The Hanger Street Pedestrian Bridge caught the judges’ attention from both an engineering and architectural point of view. They said that a closer look at the bridge revealed not only excellent engineering and workmanship but also that ‘extra thought had gone into designing a beautiful bridge for daily commuters in an inner city area’.
This tapering steel-box-girder-spine bridge provides a crucial link for pedestrians between the Central Park Bus station and the newly constructed Mangaung Intermodal Public Transport Facility, which accommodates all of the city’s taxis. It also provides a safe passage for pedestrians trying to cross the busy Hanger Street, which serves as one of the arterial roads into Bloemfontein from the south. It also provides aesthetic upliftment to the downtown area and forms part of the rejuvenation of the Bloemfontein inner city area.
“What is striking about the Hanger Street pedestrian bridge is its unexpected aesthetic appeal,” the judges said. “It is obvious that those involved in putting the bridge together spent much time and effort in delivering a pedestrian bridge that will not only get all who use it safely from one side of Hanger to the other but will also provide them with aesthetic appeal to enjoy while doing so.”
The bridge links up with the first floor of the existing bus station, from where the deck slopes upwards and turns toward the new taxi rank facility. This complex geometry in the deck had to be designed to accommodate the significant level difference between the adjacent building’s first-floor levels.
“While pedestrian bridges are often open, slender structures, the prerequisite for this bridge was to provide cover to pedestrians commuting between the transport facilities while still ensuring a transparent and safe enclosure. Custom-made 450x150mm rectangular hollow ribs were designed for aesthetic purposes, as well as to provide the framework for the roof and glazing panels,” said the project team.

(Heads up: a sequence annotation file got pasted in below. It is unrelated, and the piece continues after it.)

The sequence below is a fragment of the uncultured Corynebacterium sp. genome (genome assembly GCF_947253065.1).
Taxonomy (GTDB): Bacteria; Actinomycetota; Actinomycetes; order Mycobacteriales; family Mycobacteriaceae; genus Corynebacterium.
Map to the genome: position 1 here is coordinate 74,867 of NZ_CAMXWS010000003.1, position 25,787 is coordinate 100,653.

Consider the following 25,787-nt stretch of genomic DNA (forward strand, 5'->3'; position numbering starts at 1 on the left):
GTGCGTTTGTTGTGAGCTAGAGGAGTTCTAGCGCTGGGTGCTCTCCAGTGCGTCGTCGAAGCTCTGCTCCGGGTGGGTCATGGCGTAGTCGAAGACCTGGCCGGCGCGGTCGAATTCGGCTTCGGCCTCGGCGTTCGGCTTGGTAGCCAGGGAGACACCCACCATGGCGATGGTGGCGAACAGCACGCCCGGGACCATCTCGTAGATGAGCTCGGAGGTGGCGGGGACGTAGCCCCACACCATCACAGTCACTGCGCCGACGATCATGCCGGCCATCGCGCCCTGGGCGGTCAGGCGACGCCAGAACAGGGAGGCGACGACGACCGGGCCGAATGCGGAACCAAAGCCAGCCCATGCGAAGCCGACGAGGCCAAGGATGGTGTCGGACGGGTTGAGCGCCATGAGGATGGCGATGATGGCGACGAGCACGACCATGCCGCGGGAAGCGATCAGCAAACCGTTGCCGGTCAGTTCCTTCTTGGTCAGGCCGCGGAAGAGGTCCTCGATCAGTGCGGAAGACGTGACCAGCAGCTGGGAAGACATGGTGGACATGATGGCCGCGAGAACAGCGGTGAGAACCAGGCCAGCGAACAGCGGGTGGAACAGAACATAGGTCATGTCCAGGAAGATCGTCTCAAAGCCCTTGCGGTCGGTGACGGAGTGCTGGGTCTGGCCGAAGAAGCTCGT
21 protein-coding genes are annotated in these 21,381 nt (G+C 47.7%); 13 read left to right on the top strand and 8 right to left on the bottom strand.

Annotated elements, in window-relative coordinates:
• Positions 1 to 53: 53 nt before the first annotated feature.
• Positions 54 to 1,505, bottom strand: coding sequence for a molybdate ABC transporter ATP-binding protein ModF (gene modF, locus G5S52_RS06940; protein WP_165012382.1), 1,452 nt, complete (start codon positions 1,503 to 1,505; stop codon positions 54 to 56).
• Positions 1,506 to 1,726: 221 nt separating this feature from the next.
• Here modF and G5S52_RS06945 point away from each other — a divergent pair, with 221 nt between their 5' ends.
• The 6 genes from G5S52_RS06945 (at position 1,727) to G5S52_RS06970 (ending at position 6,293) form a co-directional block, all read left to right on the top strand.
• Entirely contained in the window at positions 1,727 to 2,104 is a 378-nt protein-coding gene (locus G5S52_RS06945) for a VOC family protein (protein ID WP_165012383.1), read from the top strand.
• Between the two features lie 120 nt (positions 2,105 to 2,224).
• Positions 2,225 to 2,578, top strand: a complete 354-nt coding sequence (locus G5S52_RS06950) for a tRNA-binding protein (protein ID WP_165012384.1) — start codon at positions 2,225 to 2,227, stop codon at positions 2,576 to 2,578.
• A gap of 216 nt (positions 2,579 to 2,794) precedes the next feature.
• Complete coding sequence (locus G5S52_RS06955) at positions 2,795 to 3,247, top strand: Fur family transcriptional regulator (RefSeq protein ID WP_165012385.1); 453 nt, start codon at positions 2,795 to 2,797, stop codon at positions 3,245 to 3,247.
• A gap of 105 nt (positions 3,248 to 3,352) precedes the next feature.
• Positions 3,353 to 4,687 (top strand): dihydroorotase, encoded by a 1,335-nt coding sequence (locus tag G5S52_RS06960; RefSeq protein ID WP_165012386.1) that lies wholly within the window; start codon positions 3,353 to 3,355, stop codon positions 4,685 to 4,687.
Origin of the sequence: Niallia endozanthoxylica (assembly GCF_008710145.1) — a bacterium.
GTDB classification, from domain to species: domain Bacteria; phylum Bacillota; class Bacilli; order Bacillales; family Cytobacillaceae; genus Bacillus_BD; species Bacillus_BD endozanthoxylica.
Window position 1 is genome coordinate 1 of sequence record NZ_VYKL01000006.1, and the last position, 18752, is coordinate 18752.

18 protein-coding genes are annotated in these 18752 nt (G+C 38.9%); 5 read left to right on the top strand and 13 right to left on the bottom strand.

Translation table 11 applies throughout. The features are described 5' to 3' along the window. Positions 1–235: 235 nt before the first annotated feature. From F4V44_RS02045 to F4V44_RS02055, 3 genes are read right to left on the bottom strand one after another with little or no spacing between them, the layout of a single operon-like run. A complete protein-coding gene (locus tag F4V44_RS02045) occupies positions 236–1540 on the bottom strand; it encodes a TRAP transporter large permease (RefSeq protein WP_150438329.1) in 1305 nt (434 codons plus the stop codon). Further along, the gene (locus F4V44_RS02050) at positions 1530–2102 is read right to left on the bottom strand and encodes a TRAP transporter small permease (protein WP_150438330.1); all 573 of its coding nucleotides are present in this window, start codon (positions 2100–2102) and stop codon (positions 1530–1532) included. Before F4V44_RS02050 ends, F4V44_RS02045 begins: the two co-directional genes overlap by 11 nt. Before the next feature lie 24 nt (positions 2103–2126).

The judges made special mention of this. “The structural solution for spanning the 62m over Hanger Street has been cleverly hidden in the boxed girder spine to which the composite walkway and rectangular hollow ribs have been fixed. The ribs, in turn, provide support to the roof and side cladding ensuring the protection of all pedestrians against the elements.”
Special LED lighting was installed on deck level, as well as into every second steel rib. These light units were recessed into the deck and frameworks in order to protect them against vandalism and theft.
The 150mm concrete deck is supported by the steel box girder via shear studs, as well as permanent shuttering. The 51m3 of concrete deck ensures a more solid walking surface thereby adding to pedestrian comfort.
The bridge was fabricated in Omni Struct Nkosi’s workshop in Johannesburg. Its steel box girder spine, together with its steel fins and the bottom part of the frames, were welded together in their factory and the three major spans were delivered to site individually with the rest of the sections. These main components were then lifted into position and the remainder of the structure welded on site. All site welds had to undergo non-destructive testing to ensure the quality of workmanship.
The judges noted how, at every stage, the well-being of pedestrians was taken into account. “Great care has been taken to allow for easy access to the bridge with escalators provided on one end. The Hanger Street pedestrian bridge is certainly a great endeavor to avoid pedestrian deaths on a very busy thoroughfare, and doing it in steel has proven most effective,” they concluded.
Developer/ Owner: Mangaung Metro Municipality – Bloemfontein
Architect: Incline Architects
Structural Engineer: Vela VKE (Part of the SMEC group)
Quantity Surveyor: Rubiquant; Limco QS Arbitration & Project Management
Project Manager: Incline/Vela VKE JV
Main Contractor: RSI Intermodal Construction
Steelwork Contractor/s: Omni Struct Nkosi
Detailers/ Detailing Company: Draftline